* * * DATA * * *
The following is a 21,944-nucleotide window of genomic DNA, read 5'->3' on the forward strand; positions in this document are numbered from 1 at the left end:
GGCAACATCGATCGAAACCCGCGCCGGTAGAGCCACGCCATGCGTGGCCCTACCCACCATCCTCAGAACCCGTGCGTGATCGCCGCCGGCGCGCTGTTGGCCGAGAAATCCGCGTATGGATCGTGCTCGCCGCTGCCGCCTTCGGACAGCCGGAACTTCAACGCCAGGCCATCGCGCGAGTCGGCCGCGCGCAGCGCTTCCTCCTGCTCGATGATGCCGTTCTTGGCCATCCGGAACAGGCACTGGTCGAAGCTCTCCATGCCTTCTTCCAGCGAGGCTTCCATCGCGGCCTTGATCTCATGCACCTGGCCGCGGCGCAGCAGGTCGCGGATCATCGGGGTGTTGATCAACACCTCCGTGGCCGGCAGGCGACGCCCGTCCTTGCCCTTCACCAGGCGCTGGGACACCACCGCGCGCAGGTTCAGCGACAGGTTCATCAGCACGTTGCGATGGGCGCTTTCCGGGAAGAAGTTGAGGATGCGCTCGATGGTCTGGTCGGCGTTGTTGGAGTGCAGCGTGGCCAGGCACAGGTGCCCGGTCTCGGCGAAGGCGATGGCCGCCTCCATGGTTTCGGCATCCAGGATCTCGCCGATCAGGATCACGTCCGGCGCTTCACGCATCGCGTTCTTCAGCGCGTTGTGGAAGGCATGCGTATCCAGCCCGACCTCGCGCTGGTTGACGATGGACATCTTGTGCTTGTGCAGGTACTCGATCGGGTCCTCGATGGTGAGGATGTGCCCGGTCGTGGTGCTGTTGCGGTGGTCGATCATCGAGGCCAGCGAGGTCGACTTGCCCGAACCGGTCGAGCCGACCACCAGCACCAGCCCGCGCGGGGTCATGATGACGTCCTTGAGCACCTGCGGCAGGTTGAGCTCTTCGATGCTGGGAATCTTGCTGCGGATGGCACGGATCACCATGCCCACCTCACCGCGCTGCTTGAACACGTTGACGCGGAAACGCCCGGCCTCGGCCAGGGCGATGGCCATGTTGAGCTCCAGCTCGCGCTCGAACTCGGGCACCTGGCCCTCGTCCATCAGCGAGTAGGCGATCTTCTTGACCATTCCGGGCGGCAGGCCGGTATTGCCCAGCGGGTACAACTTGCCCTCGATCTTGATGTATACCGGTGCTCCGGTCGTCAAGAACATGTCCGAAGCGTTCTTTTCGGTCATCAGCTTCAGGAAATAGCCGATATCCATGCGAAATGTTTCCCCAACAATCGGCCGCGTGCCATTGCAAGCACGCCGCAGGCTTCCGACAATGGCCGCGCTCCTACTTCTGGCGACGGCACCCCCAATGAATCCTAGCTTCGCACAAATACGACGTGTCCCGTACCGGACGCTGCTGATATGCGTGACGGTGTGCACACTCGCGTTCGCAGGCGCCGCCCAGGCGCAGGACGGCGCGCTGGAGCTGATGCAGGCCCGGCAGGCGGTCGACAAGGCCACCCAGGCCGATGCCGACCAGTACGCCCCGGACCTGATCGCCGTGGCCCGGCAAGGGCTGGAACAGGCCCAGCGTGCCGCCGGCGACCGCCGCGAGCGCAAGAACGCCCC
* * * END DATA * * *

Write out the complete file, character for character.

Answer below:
The following is a 21,944-nucleotide window of genomic DNA, read 5'->3' on the forward strand; positions in this document are numbered from 1 at the left end:
GGCAACATCGATCGAAACCCGCGCCGGTAGAGCCACGCCATGCGTGGCCCTACCCACCATCCTCAGAACCCGTGCGTGATCGCCGCCGGCGCGCTGTTGGCCGAGAAATCCGCGTATGGATCGTGCTCGCCGCTGCCGCCTTCGGACAGCCGGAACTTCAACGCCAGGCCATCGCGCGAGTCGGCCGCGCGCAGCGCTTCCTCCTGCTCGATGATGCCGTTCTTGGCCATCCGGAACAGGCACTGGTCGAAGCTCTCCATGCCTTCTTCCAGCGAGGCTTCCATCGCGGCCTTGATCTCATGCACCTGGCCGCGGCGCAGCAGGTCGCGGATCATCGGGGTGTTGATCAACACCTCCGTGGCCGGCAGGCGACGCCCGTCCTTGCCCTTCACCAGGCGCTGGGACACCACCGCGCGCAGGTTCAGCGACAGGTTCATCAGCACGTTGCGATGGGCGCTTTCCGGGAAGAAGTTGAGGATGCGCTCGATGGTCTGGTCGGCGTTGTTGGAGTGCAGCGTGGCCAGGCACAGGTGCCCGGTCTCGGCGAAGGCGATGGCCGCCTCCATGGTTTCGGCATCCAGGATCTCGCCGATCAGGATCACGTCCGGCGCTTCACGCATCGCGTTCTTCAGCGCGTTGTGGAAGGCATGCGTATCCAGCCCGACCTCGCGCTGGTTGACGATGGACATCTTGTGCTTGTGCAGGTACTCGATCGGGTCCTCGATGGTGAGGATGTGCCCGGTCGTGGTGCTGTTGCGGTGGTCGATCATCGAGGCCAGCGAGGTCGACTTGCCCGAACCGGTCGAGCCGACCACCAGCACCAGCCCGCGCGGGGTCATGATGACGTCCTTGAGCACCTGCGGCAGGTTGAGCTCTTCGATGCTGGGAATCTTGCTGCGGATGGCACGGATCACCATGCCCACCTCACCGCGCTGCTTGAACACGTTGACGCGGAAACGCCCGGCCTCGGCCAGGGCGATGGCCATGTTGAGCTCCAGCTCGCGCTCGAACTCGGGCACCTGGCCCTCGTCCATCAGCGAGTAGGCGATCTTCTTGACCATTCCGGGCGGCAGGCCGGTATTGCCCAGCGGGTACAACTTGCCCTCGATCTTGATGTATACCGGTGCTCCGGTCGTCAAGAACATGTCCGAAGCGTTCTTTTCGGTCATCAGCTTCAGGAAATAGCCGATATCCATGCGAAATGTTTCCCCAACAATCGGCCGCGTGCCATTGCAAGCACGCCGCAGGCTTCCGACAATGGCCGCGCTCCTACTTCTGGCGACGGCACCCCCAATGAATCCTAGCTTCGCACAAATACGACGTGTCCCGTACCGGACGCTGCTGATATGCGTGACGGTGTGCACACTCGCGTTCGCAGGCGCCGCCCAGGCGCAGGACGGCGCGCTGGAGCTGATGCAGGCCCGGCAGGCGGTCGACAAGGCCACCCAGGCCGATGCCGACCAGTACGCCCCGGACCTGATCGCCGTGGCCCGGCAAGGGCTGGAACAGGCCCAGCGTGCCGCCGGCGACCGCCGCGAGCGCAAGAACGCCCC